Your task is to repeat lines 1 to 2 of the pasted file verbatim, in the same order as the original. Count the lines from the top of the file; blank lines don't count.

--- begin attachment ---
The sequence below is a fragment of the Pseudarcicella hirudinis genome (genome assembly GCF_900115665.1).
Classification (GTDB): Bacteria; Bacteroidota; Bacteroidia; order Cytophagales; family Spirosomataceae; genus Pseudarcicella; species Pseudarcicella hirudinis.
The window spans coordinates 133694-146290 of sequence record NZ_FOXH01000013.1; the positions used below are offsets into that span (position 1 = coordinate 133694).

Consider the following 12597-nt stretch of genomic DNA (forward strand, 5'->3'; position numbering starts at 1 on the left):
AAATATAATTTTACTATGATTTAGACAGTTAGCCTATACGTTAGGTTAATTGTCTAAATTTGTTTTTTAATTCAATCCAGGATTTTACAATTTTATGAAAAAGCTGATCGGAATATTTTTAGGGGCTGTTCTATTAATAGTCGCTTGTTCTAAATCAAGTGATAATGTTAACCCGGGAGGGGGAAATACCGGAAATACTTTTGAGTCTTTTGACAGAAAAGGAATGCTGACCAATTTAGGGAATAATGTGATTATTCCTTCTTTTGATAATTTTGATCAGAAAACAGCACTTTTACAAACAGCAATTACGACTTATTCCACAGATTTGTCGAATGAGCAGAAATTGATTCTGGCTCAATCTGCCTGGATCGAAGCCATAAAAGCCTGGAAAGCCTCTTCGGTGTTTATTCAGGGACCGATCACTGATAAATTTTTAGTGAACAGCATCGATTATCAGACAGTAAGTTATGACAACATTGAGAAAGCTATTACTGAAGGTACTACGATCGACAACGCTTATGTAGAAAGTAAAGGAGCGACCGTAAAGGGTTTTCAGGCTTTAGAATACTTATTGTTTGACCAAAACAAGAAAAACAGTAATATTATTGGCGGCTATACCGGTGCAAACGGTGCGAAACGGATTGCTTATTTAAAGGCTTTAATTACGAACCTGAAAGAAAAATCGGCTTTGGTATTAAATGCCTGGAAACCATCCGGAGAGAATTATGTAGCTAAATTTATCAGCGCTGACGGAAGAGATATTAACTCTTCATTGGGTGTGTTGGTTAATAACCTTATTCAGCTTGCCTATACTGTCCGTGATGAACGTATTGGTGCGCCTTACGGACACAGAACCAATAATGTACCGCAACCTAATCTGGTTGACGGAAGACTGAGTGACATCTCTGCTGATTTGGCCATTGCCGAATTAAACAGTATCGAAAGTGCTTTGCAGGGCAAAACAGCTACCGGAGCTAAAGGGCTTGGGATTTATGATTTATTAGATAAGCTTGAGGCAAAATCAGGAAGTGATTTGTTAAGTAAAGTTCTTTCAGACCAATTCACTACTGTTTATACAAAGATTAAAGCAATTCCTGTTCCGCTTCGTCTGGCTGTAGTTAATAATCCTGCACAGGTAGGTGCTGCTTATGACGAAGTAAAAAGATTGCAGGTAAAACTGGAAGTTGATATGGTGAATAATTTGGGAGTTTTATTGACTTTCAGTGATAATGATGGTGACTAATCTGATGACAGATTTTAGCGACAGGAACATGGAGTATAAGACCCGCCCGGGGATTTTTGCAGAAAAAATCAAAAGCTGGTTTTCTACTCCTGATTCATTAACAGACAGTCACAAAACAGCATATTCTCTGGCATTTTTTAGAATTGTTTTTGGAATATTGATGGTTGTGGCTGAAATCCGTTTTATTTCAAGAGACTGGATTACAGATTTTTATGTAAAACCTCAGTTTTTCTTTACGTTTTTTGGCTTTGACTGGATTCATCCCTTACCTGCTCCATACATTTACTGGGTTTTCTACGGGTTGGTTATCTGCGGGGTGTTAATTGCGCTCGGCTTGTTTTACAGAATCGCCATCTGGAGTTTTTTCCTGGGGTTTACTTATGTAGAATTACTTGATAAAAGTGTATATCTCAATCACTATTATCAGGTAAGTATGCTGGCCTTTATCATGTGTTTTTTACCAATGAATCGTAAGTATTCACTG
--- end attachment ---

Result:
The sequence below is a fragment of the Pseudarcicella hirudinis genome (genome assembly GCF_900115665.1).
Classification (GTDB): Bacteria; Bacteroidota; Bacteroidia; order Cytophagales; family Spirosomataceae; genus Pseudarcicella; species Pseudarcicella hirudinis.